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Jena Serigne, local transplant candidate, needs support, prayers

Kidneys are the filters for the body, they remove waste from the blood stream and eject it in the form of urine, but when the kidneys fail to work properly serious health problems can occur.

Stacey Jordan is the mother of a child who has been diagnosed with Nephrocalcinosis, she said. Nephrocalcinosis is a kidney disorder that causes the build up of calcium and oxalate or phosphate in the renal tubes, according to http://www.nlm.nih.gov/medlineplus/ency/article/000492.htm. In the instances where ailment is progressive, or chronic, failure of the kidneys can occur and lead to dialysis and eventually the need for a kidney transplant.

Jordan’s daughter, Jena Serigne, was born with Nephrocalcinosis, which has been hardening her kidneys as she gets older, Jordan said. At six months old Serigne was only 19 inches and 9 pounds.

“So it stunted her growth,” Jordan said.

Tubes fed baby Serigne while she was strapped to her bed because of her illness and spent much of her first year in and out of the hospital, Jordan said.

Jordan suspected her daughter had inherited the disease from her biological father’s side, since Serigne’s paternal aunt also had the disease. A comparison of medical records at Tulane University Hospital concluded Jordan’s suspicion. Medical personnel had hoped that Serigne would not need a transplant until she was in her teens but now at age 11 a transplant is scheduled for May of 2007, Jordan said.

“So far she’s been doing pretty good,” Jordan said.

Four people tested to see if they could donate a kidney for the procedure, three were family members and one was a friend, Jordan said. As it turned out Serigne’s maternal uncle was the best candidate from the initial testing, but if for some medical reason he is unable to donate his kidney then Serigne’s cousin has also been deemed a viable match.

“She was upset when she found out my brother beat her,” Jordan said about Serigne’s cousin.

Another hurdle Jordan had to clear involved getting Medicaid to help pay for the procedure. She said she tried to get Oschner to agree to do the procedure, but they told her they could not accept Medicaid from Mississippi. Medicaid wanted Jordan to take Serigne to Birmingham, Ala. to get the transplant done but Jordan was less than receptive.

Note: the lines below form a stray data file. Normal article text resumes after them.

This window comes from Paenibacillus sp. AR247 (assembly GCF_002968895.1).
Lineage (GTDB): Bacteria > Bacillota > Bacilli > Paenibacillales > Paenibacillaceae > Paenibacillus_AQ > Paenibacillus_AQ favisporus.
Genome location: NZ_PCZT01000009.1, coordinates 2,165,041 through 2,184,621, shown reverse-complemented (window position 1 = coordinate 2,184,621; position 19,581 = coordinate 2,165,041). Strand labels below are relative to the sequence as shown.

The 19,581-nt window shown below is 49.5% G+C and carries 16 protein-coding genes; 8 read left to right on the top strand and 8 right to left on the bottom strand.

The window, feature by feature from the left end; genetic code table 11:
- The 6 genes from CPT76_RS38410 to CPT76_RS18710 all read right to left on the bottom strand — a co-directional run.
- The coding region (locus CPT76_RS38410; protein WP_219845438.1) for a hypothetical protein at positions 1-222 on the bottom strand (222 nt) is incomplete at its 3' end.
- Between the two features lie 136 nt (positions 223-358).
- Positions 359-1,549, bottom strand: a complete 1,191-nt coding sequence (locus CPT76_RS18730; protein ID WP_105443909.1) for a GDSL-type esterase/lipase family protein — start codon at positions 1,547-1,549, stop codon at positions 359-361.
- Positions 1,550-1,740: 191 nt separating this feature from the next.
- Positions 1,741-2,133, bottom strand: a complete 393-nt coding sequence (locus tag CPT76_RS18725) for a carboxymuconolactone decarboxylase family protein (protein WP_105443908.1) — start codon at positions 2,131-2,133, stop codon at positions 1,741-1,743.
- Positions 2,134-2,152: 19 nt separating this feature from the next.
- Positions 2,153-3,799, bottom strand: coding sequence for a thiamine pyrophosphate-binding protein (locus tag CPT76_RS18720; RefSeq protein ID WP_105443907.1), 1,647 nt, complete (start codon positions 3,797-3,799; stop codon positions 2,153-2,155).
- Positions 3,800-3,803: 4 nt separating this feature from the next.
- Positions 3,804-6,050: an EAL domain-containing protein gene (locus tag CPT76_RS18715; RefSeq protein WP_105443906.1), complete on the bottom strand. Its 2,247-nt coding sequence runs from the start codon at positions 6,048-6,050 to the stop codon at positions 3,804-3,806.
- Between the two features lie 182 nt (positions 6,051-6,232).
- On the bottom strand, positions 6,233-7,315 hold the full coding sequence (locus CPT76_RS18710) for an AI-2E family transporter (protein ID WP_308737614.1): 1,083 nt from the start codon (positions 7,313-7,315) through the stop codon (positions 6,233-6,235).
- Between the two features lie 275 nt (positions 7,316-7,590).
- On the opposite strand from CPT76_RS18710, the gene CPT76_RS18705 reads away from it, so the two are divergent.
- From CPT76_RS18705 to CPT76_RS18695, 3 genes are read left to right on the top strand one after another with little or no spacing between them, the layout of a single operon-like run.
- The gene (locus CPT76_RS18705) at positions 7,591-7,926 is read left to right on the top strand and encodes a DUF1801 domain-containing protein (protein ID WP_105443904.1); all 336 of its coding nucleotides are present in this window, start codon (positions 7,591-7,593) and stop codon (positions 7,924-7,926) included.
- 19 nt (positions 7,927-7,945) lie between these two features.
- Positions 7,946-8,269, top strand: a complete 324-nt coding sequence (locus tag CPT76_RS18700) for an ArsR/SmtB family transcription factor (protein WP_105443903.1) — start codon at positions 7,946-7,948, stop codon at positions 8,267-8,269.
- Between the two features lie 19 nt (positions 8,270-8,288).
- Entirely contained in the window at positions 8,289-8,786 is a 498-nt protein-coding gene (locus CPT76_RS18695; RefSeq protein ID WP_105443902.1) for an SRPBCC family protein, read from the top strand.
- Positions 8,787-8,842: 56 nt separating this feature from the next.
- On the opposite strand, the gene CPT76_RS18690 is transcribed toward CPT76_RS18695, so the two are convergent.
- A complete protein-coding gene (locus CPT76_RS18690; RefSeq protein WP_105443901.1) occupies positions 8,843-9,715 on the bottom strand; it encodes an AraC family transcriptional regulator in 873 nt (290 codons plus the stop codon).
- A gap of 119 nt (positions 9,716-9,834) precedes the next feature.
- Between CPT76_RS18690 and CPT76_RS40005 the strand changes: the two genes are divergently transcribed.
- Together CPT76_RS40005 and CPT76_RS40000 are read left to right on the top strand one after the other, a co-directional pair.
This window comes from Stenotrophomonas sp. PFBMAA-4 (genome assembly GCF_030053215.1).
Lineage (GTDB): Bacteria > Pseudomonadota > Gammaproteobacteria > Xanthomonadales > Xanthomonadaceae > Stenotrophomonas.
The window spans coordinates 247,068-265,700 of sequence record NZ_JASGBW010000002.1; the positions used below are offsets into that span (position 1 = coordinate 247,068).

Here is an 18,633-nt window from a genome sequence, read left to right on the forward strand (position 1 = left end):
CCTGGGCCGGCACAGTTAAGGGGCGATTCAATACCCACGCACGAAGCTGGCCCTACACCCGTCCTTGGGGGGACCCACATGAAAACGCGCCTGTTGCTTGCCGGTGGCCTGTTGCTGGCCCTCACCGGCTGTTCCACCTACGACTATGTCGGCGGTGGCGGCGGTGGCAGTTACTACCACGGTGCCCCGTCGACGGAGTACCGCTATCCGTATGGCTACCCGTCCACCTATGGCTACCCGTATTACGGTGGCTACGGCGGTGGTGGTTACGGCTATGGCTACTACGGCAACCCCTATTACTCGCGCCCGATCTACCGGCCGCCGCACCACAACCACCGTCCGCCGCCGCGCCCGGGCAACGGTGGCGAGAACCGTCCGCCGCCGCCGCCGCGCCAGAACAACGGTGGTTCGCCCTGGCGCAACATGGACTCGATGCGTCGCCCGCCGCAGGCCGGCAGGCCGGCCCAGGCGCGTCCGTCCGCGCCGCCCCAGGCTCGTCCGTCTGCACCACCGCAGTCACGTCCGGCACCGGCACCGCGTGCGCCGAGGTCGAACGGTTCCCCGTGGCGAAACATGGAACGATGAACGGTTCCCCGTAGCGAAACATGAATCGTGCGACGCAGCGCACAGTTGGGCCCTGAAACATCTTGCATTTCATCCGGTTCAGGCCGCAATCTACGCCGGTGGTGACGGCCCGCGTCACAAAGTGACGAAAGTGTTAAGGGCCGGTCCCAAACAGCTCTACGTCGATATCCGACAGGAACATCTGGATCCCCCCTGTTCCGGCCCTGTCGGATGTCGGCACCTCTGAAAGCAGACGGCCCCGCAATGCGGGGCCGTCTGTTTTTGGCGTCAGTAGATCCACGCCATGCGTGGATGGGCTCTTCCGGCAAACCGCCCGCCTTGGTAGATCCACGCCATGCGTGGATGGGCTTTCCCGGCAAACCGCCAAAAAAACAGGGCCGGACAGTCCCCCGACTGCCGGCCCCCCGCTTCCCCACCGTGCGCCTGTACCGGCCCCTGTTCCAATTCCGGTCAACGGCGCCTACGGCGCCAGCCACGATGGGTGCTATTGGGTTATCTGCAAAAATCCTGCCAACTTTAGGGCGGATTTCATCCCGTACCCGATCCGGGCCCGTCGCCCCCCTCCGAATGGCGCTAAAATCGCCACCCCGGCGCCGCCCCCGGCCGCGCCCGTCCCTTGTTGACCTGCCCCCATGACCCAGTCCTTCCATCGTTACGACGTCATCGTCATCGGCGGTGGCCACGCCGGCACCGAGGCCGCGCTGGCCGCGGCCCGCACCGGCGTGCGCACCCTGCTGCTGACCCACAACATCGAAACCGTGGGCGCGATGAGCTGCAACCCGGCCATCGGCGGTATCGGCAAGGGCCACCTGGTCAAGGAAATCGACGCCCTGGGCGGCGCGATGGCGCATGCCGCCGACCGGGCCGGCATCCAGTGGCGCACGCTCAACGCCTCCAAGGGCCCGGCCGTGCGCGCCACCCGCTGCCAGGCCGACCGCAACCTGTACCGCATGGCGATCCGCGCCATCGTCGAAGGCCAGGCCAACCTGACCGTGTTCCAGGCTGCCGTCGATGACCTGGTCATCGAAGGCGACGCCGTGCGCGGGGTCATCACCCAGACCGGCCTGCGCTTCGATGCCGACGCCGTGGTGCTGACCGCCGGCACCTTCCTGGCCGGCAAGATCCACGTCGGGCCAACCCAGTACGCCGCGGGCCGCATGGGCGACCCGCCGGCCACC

“I have two other children and if something happened in the middle of the night I could get her to Metairie faster than Birmingham, Alabama,” Jordan said.

After some maneuvering Oschner finally agreed to take the Medicaid from Mississippi but there will still be the need for assistance since Medicaid has not announced how much assistance they will provide.

“Now am I going to receive bills when it’s over, I’m sure I will, but they have said they will help,” Jordan said.

Jordan said she was putting jars up in several stores to try and raise money to offset the projected $200,000 bill on the procedure but some of the jars began to come up missing so Jordan discontinued that practice.

To help raise some money for the transplant Jordan said she has a turkey shoot complete with auction and fish fry scheduled for Nov. 12 at the American Legion on Union School Road in Picayune. Local merchants donated items for the auction, which will feature handmade gun cabinets and a shot gun, Jordan said.

After the transplant Serigne will have a new life to adapt to. Jordan said her daughter is somewhat of a tomboy, who likes to ride her dirt bike and care for her pet hamsters. The procedure will make Serigne more susceptible to illness since her immune system will be weakened. Her lowered immune system will warrant less contact with animals, other children and strenuous activity, Jordan said. Home schooling may be an option after the procedure is complete, which will take Serigne out of Pearl River Central Junior High where she currently attends, Jordan said. Thirteen different medications, one of which will be antirejection medication, will be in Serigne’s daily routine after the procedure as well.

“So she’s going to have a real different lifestyle when this is over,” Jordan said.

If residents would like to make donations to Serigne’s cause they can go to Southern Bank of Picayune and donate to the Jena Elaine Serigne Kidney Transplant Fund, Jordan said. Jordan said she would like to thank all the people and merchants that have shown support to Serigne’s cause and asks for continued prayer for the surgery.